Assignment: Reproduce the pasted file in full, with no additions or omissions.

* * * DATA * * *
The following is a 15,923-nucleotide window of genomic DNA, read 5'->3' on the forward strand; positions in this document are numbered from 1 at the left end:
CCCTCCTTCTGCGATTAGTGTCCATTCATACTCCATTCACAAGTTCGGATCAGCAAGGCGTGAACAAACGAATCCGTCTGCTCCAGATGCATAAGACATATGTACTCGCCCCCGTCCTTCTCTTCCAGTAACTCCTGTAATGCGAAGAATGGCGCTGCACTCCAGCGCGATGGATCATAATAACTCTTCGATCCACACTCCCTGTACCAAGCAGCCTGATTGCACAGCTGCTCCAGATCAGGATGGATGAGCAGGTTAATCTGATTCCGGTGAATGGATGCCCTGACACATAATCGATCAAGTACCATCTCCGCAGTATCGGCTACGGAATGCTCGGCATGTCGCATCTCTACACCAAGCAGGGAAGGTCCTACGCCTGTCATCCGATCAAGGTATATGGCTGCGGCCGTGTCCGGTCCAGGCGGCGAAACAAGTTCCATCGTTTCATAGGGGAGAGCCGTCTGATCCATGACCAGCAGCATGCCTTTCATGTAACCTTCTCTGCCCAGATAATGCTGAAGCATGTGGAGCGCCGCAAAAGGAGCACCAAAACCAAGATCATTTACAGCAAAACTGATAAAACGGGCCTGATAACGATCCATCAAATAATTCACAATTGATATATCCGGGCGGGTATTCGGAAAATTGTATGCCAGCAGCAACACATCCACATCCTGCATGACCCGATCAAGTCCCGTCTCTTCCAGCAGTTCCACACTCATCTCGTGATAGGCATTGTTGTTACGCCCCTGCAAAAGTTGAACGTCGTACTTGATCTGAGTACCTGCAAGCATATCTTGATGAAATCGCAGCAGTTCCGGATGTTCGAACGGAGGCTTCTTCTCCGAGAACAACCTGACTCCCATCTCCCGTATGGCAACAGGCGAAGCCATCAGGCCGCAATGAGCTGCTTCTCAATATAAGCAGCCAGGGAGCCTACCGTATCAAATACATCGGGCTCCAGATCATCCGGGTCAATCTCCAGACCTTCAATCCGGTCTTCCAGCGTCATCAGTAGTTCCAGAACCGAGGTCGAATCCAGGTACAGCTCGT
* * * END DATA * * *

The following is a 15,923-nucleotide window of genomic DNA, read 5'->3' on the forward strand; positions in this document are numbered from 1 at the left end:
CCCTCCTTCTGCGATTAGTGTCCATTCATACTCCATTCACAAGTTCGGATCAGCAAGGCGTGAACAAACGAATCCGTCTGCTCCAGATGCATAAGACATATGTACTCGCCCCCGTCCTTCTCTTCCAGTAACTCCTGTAATGCGAAGAATGGCGCTGCACTCCAGCGCGATGGATCATAATAACTCTTCGATCCACACTCCCTGTACCAAGCAGCCTGATTGCACAGCTGCTCCAGATCAGGATGGATGAGCAGGTTAATCTGATTCCGGTGAATGGATGCCCTGACACATAATCGATCAAGTACCATCTCCGCAGTATCGGCTACGGAATGCTCGGCATGTCGCATCTCTACACCAAGCAGGGAAGGTCCTACGCCTGTCATCCGATCAAGGTATATGGCTGCGGCCGTGTCCGGTCCAGGCGGCGAAACAAGTTCCATCGTTTCATAGGGGAGAGCCGTCTGATCCATGACCAGCAGCATGCCTTTCATGTAACCTTCTCTGCCCAGATAATGCTGAAGCATGTGGAGCGCCGCAAAAGGAGCACCAAAACCAAGATCATTTACAGCAAAACTGATAAAACGGGCCTGATAACGATCCATCAAATAATTCACAATTGATATATCCGGGCGGGTATTCGGAAAATTGTATGCCAGCAGCAACACATCCACATCCTGCATGACCCGATCAAGTCCCGTCTCTTCCAGCAGTTCCACACTCATCTCGTGATAGGCATTGTTGTTACGCCCCTGCAAAAGTTGAACGTCGTACTTGATCTGAGTACCTGCAAGCATATCTTGATGAAATCGCAGCAGTTCCGGATGTTCGAACGGAGGCTTCTTCTCCGAGAACAACCTGACTCCCATCTCCCGTATGGCAACAGGCGAAGCCATCAGGCCGCAATGAGCTGCTTCTCAATATAAGCAGCCAGGGAGCCTACCGTATCAAATACATCGGGCTCCAGATCATCCGGGTCAATCTCCAGACCTTCAATCCGGTCTTCCAGCGTCATCAGTAGTTCCAGAACCGAGGTCGAATCCAGGTACAGCTCGT